Recently, Year 7 re-enacted the Peasant´s Revolt. We began the lesson by looking at a real peasant´s motives for joining the march, identifying the long and short term causes, and then we discussed which was his greatest motivation and why.
Last week the pupils wrote speeches convincing the peasants to join them in their march to London. Today “60,000” of them rioted in the streets of the Humanities classroom, burnt documents and set fire to nobles´ houses, freed prisoners, and murdered the Archbishop of Canterbury among others. Then they met with Richard, the 14-year-old king, and made their demands.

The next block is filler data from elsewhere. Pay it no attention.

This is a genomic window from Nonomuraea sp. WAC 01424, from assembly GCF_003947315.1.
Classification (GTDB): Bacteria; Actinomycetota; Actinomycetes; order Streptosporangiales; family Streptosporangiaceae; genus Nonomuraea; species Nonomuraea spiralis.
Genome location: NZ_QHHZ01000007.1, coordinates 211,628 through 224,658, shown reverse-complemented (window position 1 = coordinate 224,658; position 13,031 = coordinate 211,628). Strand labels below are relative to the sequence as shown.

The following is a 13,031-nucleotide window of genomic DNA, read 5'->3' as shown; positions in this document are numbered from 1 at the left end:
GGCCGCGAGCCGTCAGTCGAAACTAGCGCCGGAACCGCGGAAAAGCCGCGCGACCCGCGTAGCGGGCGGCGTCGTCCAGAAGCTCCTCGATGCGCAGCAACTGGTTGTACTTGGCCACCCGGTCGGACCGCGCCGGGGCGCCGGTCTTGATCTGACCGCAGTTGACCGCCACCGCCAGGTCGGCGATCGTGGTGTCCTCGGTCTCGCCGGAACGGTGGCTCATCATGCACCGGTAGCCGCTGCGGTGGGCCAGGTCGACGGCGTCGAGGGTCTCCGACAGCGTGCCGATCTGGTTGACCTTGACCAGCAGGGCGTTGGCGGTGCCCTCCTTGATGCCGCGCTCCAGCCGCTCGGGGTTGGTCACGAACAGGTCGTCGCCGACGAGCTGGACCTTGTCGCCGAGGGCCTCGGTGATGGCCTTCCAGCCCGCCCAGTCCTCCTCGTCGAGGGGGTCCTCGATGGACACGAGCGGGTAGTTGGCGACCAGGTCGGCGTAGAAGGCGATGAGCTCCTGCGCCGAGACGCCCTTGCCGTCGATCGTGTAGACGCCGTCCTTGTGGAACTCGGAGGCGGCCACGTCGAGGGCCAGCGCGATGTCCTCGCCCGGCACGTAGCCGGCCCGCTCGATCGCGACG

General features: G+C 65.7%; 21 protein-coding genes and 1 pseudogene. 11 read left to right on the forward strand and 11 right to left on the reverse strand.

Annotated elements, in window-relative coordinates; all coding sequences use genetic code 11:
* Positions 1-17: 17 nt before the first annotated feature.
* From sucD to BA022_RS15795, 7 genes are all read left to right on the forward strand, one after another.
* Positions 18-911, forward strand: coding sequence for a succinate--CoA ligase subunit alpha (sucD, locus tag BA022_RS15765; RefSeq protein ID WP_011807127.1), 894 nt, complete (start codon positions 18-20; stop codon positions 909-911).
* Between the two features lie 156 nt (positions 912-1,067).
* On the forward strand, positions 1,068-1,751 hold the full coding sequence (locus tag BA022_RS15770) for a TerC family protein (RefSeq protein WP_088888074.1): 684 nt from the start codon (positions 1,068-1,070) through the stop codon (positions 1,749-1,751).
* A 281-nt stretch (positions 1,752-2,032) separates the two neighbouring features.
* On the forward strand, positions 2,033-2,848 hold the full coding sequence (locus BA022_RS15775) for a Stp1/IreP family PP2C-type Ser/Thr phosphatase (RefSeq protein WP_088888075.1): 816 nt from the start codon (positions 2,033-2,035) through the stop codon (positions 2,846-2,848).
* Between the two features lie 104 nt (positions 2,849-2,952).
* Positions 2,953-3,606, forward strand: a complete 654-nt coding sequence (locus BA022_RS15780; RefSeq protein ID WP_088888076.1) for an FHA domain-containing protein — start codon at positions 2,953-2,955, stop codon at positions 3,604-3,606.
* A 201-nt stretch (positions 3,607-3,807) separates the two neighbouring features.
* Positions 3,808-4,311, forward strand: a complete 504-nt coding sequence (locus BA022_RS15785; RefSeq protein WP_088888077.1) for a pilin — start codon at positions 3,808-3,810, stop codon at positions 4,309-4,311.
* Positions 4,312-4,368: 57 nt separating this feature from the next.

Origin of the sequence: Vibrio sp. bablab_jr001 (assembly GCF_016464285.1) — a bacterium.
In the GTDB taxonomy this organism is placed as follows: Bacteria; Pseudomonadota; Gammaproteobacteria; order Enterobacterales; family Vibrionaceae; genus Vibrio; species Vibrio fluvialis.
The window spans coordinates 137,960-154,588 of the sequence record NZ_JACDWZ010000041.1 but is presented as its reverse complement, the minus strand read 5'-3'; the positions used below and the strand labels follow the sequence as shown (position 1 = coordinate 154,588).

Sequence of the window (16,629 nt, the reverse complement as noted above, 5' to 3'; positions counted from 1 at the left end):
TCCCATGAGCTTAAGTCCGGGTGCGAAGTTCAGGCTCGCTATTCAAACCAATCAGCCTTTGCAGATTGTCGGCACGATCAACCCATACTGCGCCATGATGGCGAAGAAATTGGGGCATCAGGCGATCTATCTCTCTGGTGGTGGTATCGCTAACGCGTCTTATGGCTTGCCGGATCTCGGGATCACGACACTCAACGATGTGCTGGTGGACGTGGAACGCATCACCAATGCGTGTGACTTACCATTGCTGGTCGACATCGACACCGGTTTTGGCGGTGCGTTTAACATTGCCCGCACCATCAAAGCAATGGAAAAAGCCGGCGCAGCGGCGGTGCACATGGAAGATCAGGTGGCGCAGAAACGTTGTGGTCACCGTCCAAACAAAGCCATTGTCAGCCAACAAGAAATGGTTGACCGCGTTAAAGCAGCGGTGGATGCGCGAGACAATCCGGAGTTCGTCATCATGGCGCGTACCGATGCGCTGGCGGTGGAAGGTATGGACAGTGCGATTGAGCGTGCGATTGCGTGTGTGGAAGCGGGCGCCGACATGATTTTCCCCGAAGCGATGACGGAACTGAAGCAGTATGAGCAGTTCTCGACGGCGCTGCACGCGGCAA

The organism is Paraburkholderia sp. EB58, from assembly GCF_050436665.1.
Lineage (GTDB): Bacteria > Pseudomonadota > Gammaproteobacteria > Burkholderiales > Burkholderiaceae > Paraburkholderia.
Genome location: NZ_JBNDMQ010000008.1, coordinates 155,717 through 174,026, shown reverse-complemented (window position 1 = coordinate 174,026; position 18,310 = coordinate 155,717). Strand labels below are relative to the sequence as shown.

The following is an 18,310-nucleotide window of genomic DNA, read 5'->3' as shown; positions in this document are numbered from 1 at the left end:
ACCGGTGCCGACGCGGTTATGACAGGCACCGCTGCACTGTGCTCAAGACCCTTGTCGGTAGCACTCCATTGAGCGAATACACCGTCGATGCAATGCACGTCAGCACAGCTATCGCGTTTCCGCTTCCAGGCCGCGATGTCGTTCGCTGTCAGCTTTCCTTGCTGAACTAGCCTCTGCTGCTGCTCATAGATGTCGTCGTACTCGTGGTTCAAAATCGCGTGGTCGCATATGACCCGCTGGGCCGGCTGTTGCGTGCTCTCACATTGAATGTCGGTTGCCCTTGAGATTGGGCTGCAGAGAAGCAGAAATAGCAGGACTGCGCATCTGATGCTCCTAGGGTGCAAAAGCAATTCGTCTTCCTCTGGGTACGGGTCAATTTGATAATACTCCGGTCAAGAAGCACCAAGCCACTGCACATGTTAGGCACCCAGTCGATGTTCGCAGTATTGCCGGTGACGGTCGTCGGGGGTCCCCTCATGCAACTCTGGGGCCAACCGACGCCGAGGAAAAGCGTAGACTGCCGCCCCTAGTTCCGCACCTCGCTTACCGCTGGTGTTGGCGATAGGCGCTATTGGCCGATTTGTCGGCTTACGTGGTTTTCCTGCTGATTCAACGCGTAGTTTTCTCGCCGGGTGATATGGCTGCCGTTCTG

We then discovered that there were different accounts of what happened next, and acted out the different versions involving the death of the peasant leader, Wat Tyler. Next lesson we will look at more first-hand accounts of Tyler´s death, and analyse why they are different through considering bias and motive. We will also create a living graph representing the political temperature throughout the whole revolt, focusing on cause and effect. These were exciting but frustrating times for the poor and downtrodden!
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